Is Australia a country or a continent?

Is Australia a country or a continent?

The fact that Australia is a country that is accepted worldwide, but the fact that it is also a continent can be confusing to people, as it is believed that Australia belongs to the continent of Oceania.

However, Australia is considered a large landmass due to its size and the amount of space it occupies in Oceania, making it both a country and a continent at the same time.

As a continent, the countries that make up it would be Australia, the island of Tasmania, and other smaller islands, such as Kangaroo Island, Christmas Island, and Cocos Island. As a continent, Australia is the smallest in the world, but as a country it ranks sixth in the world with a total area of ​​7,682,300 km².

Why is Australia a continent?

The official definition of a continent defines it as a vast land mass separated from others by a vast expanse of water. However, this definition is problematic because many of the world’s continents, such as Europe and Asia, are not separated by vast expanses of water.

Australia, on the other hand, is surrounded by a vast ocean that separates it from other continents. Because of this, Australia can actually be considered a continent because, following the most accepted definition, it fits into the description of the continent.

Why is Australia a country?

There are a few factors that make Australia recognized as a country. It was officially defined in 1901, when the British Parliament allowed the six colonies in the area to be united into a single domain.

From then on, Australia began to control its domestic affairs, where it received any change only in 1931, when the British government westminster statute, which gave Australia greater control over foreign policy. But there are other factors that make Australia a country.

administrative division

Australia is a federally structured country similar to the United States. The Australian Federation has six states and ten territories. The states that make up the country are Queensland, Victoria, New South Wales, South Australia, Tasmania and Western Australia. Some states have certain powers delegated to them, while others are the exclusive domain of the country’s federal government.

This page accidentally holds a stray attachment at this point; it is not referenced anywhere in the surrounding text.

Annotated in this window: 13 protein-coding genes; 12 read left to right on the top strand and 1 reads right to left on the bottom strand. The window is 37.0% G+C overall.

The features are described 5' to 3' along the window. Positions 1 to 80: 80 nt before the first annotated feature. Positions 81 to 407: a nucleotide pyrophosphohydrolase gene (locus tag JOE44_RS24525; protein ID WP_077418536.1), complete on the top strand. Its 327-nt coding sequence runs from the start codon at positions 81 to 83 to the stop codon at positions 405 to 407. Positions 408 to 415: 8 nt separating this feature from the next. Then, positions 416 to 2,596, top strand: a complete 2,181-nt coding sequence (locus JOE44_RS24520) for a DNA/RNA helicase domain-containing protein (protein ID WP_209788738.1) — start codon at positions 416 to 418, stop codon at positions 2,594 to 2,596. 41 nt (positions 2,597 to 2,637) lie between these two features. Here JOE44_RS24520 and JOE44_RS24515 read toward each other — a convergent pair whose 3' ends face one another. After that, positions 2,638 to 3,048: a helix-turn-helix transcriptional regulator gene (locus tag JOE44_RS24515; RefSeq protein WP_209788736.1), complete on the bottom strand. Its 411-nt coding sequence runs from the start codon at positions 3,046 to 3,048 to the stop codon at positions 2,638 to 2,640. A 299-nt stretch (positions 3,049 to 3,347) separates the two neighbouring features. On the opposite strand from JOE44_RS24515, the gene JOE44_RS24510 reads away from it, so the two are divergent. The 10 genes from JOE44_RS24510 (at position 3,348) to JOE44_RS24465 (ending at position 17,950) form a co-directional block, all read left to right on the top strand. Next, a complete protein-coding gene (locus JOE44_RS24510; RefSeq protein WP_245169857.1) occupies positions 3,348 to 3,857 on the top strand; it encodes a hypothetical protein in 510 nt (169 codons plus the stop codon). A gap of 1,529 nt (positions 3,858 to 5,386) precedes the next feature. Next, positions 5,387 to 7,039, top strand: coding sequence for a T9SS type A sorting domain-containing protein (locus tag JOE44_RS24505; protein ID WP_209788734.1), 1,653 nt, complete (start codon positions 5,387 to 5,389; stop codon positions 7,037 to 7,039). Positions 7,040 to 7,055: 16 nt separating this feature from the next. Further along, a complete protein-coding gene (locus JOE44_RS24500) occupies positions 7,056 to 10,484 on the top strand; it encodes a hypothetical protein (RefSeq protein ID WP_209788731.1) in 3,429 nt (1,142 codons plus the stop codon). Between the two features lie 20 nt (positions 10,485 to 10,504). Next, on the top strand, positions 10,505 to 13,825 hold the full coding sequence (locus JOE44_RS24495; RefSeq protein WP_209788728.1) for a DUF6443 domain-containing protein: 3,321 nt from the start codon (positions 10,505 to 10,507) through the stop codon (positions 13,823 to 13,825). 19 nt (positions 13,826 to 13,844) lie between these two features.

federal government

The organization of Australia’s federal government is composed of an executive branch headed by a prime minister, while the legislature is known as the parliament and operates in a bicameral manner divided between the lower house, known as the House of Representatives, and the upper house. Known in , known as the Senate.

The state governments of the country are parallel to the federal structure, so each state has its own executive, legislative and judicial powers.


In addition to having its own government, another factor indicating that Australia is a country is its economy, where their currency is known as the Australian dollar, which is valued at approximately $1.323 trillion, the 13th largest in the world. Is.

Its economy is ranked the third freest in the world and Australia has a free trade agreement with 15 different countries, including Japan, China, South Korea, the United States and the Association of Southeast Asian Nations (ASEAN).

National identity

Finally, the Australian population of over 25 million people is also a factor indicating that Australia is a country. Its people are known for their egalitarian views, where they strongly advocate publicly funded health and education.

The population is also very diverse, consisting of a wide variety of people, ranging from aboriginal indigenous groups to Asians and Africans.

About the author: Cory Weinberg

"Student. Subtly charming organizer. Certified music advocate. Writer. Lifelong troublemaker. Twitter lover."

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